Deadline day ends David Moyes’s honeymoon at Manchester United

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If David Moyes wasn’t so respected, people would be talking about his team’s last two performances.  After 11 years at Goodison, though, Moyes had earned most people’s benefit of the doubt. Others may have been assuaged by his role as Alex Ferguson’s hand-picked successor. Regardless, Moyes had enough cachet to defuse debate. Only a handful of people wondered aloud whether Ferguson would have found a way to get full points last Monday or if Manchester United would have been held at arm’s length at Anfield were Ferguson still coaching.

But United’s first three games, as a whole, have been underwhelming, particularly considering only Paul Scholes is absent from the squad that won last year’s Premier League. The opening night victory at Swansea was impressive in totality, questionable in parts, but followup performances against Chelsea and Liverpool were uninspiring. If it wasn’t for what now seems like a honeymoon period, people would be openly debating whether the conservative tendencies that served Moyes so well at Everton have already cost him points at Manchester United.

It’s not exactly a fireable offense. Far from it. Throughout the corse of a season, most managers make decisions that cost their teams points. The best eventually make up for it with their good calls. Regardless, we discuss those performances, particularly when the manager in questions is running the most famous club in England. And while there have been some critiques of Moyes’s first three games, they’ve been meek. If he hasn’t gotten an outright pass, he’s at least received the benefit of the doubt.

That’s the context for Monday’s debacle. Given how disappointed Manchester United fans will be, it’s difficult to see that benefit of the doubt lasting, even if Ed Woodward (United’s executive vice chairman) deserves some of the blame. In the face of the Ander Herrera embarrassment, the inability to get Fabio Coentrao’s paperwork sorted out, having to pay over Marouane Fellaini’s original buyout, as well as the failed fixations on Cesc Fábregas and Leighton Baines, United’s transfer window reads like a list of failures neophyte management would make at their first clubs. It’s certainly not the type window fans are used to.

source: APManchester United, at a minimum, is well-run. They’re usually decisive. They’re usually effective. When they decide to do something, it usually gets done. Question their years without buying a midfielder, wonder why they paid too much for Dimitar Berbatov, or what they’re doing buying players like Bebe. Their judgment wasn’t always impeccable, but under Ferguson and David Gill, they were able to do what they wanted.

Sometimes it was unfair, almost to the point of being ruthless. The price they paid for Robin van Persie was so cheap opposing teams’ fans complained the system was biased. When they sold Cristiano Ronaldo, they got 41.3 percent more than the previous world transfer record – a huge, almost inexplicable leap. They even got under Daniel Levy’s skin in the Berbatov deal, frustrating the Spurs chairman with a last-minute (albeit expensive) swoop. Add in their 13 titles in 21 seasons, and at least within the British Isles, United tends to get what they want.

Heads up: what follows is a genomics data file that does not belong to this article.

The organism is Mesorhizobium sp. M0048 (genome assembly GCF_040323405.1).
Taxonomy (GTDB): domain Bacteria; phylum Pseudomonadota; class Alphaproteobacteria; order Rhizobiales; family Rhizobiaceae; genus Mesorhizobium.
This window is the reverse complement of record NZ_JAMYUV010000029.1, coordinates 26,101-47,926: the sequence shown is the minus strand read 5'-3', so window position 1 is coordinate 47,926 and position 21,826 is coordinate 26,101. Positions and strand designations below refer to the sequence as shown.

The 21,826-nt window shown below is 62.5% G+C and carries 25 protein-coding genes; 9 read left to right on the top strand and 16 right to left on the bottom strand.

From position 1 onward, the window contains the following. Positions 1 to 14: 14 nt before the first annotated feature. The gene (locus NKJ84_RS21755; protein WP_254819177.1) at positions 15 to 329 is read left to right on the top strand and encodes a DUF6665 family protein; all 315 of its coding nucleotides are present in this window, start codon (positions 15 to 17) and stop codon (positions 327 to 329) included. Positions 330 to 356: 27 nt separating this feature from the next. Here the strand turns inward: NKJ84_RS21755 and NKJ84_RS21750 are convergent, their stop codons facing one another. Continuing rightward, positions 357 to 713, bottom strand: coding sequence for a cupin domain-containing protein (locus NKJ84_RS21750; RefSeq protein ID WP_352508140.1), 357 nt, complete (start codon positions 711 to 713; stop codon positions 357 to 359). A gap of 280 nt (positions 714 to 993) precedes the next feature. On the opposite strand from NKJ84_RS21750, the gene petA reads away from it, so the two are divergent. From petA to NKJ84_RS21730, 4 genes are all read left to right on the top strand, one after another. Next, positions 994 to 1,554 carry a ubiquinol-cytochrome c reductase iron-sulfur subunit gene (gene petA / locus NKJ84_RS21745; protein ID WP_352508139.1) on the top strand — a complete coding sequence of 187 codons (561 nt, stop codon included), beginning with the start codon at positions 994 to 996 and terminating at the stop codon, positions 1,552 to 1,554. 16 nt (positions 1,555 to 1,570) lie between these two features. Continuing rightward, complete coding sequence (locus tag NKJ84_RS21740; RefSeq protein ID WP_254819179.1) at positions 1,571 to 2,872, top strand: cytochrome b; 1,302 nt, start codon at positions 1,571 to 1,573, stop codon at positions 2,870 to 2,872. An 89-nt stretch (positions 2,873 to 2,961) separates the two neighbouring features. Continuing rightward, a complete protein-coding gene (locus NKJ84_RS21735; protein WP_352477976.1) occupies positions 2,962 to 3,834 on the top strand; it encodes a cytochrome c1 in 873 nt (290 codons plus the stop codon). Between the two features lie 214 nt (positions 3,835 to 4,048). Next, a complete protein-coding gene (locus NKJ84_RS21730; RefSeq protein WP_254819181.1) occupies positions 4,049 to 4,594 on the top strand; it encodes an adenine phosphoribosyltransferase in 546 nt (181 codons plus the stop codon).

Now, in their first transfer window without Gill and Ferguson, that’s all changed. Now the club’s negotiating with phantom agents in Spain. They’re getting played by Bill Kenwright. They spend most of the summer drooling over a midfielder who’s only two years into his tenure at his hometown club, and given the chance to get a Portuguese international who wants away from Real Madrid, they’re undone by administrative errors. Though United eventually landed Fellaini, Woodward and Moyes’s first window is destined to be defined by their failures.

This is not what United fans are used to. They’re not used to seeing Arsenal land Mesut Ozil and Spurs spend around $150 million while they’re left frustrated. They’re not used to being out-foxed by Everton or being undone or seeing the type of paperwork errors that befall clubs embarrass their team. That these are new management’s first major decisions leaves fans right to wonder whether the last three weeks are the aberration or the rule.

The razor-thin silver lining to this mess: Manchester United’s last two, tepid results are now an afterthought. But when the team returns to the field on Sept. 14, the honeymoon will be over. The frustration, embarrassment, and lack of confidence emanating from Monday’s failures mean the benefit of the doubt is gone. On field performance and off field decisions are entirely different things, but with United fans thrown into a new, unfamiliar state of doubt, they won’t give their new manager pass. Not anymore.

Between fake agents, paper work problems, and being forced to pay above a player’s buyout, Manchester United had one of the most memorable deadline days of all time. Don’t expect Red Devils’ fans to forget it any time soon.

CONCACAF: USMNT, Trinidad & Tobago seek first points of Hexagonal